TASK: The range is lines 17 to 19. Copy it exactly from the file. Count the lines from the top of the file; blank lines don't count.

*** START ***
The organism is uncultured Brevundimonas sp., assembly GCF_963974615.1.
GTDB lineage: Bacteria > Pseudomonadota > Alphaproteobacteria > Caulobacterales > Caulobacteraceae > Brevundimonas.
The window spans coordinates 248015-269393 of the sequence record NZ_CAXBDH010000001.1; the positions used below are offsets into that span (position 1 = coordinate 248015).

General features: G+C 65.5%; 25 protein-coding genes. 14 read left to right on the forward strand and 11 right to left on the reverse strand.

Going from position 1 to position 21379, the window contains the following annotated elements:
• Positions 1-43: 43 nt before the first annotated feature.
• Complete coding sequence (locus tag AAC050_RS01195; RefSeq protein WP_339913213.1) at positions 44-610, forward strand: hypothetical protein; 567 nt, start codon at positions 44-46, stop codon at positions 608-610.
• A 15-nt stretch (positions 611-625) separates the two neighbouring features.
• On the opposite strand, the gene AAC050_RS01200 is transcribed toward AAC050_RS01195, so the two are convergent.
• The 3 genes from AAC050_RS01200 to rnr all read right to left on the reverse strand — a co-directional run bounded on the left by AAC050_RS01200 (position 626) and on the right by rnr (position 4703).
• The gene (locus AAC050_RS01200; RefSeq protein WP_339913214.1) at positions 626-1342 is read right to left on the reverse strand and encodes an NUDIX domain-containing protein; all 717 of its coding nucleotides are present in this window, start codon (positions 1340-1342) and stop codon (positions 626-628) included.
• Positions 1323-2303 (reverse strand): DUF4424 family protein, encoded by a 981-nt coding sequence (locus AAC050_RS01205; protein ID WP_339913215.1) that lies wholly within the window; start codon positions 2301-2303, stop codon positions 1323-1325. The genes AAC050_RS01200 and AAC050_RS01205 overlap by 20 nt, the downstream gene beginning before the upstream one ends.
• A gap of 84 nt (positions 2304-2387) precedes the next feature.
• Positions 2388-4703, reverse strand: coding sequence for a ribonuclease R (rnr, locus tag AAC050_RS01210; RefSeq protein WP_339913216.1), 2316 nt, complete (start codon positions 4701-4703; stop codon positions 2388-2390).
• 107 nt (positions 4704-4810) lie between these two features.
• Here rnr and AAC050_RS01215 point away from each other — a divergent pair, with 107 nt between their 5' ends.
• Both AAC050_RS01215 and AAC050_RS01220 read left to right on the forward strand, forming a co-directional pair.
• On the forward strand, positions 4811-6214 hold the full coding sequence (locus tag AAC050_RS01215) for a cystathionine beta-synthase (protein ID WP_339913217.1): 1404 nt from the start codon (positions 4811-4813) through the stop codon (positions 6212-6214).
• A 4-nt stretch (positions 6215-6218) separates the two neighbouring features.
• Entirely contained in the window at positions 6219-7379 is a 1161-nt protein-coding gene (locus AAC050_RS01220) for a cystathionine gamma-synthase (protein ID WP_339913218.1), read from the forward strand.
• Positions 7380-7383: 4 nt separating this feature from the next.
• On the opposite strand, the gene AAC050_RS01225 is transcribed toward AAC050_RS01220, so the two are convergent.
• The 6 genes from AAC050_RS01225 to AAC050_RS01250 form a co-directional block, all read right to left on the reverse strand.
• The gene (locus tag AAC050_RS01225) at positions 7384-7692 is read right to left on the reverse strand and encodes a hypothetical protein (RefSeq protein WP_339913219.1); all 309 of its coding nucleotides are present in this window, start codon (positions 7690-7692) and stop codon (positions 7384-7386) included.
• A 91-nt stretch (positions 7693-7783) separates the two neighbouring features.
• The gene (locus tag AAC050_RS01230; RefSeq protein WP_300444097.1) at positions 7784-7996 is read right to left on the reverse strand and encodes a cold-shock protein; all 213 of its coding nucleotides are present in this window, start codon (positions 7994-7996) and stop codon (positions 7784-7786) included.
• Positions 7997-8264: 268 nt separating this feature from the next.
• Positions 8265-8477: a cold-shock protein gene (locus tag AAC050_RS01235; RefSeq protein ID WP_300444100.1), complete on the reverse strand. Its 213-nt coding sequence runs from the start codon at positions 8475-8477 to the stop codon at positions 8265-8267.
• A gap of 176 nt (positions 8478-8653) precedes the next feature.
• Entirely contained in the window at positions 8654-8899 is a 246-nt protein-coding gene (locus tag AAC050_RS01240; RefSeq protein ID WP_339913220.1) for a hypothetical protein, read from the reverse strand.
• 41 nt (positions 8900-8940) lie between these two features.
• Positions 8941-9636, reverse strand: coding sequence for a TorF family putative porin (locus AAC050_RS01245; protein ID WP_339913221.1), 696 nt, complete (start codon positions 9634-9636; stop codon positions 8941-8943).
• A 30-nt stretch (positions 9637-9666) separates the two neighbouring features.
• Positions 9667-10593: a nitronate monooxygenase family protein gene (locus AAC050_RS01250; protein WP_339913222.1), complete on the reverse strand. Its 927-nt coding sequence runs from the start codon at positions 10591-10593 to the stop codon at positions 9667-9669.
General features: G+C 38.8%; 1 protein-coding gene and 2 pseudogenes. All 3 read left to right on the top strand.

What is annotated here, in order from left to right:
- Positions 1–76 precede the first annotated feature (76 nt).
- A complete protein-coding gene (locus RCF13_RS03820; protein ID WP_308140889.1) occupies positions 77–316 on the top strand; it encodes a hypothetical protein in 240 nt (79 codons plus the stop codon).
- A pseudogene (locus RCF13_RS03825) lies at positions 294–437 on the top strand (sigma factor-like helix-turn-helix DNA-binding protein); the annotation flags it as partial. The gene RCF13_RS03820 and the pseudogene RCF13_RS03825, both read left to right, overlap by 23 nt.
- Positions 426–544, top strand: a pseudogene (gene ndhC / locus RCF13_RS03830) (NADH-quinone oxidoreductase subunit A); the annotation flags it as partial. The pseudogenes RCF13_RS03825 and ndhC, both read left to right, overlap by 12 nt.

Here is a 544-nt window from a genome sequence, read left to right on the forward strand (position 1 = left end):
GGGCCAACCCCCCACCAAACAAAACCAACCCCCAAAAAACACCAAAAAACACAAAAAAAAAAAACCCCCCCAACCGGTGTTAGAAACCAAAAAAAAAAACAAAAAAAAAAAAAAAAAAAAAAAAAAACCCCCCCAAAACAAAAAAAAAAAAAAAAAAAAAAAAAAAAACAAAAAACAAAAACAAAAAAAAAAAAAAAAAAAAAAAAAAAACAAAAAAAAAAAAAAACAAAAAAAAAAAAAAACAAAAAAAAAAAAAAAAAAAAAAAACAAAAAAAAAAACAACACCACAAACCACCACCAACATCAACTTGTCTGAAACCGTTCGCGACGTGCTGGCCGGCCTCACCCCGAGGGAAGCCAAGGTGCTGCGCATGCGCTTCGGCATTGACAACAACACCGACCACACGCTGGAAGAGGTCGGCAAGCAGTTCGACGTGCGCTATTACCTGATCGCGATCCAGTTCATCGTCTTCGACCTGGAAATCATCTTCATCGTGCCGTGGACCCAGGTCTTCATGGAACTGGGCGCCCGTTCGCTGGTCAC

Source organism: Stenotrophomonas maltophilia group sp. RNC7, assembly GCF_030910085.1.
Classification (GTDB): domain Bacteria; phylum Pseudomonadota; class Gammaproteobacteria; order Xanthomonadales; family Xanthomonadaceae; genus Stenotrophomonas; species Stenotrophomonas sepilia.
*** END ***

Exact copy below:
• Both AAC050_RS01215 and AAC050_RS01220 read left to right on the forward strand, forming a co-directional pair.
• On the forward strand, positions 4811-6214 hold the full coding sequence (locus tag AAC050_RS01215) for a cystathionine beta-synthase (protein ID WP_339913217.1): 1404 nt from the start codon (positions 4811-4813) through the stop codon (positions 6212-6214).
• A 4-nt stretch (positions 6215-6218) separates the two neighbouring features.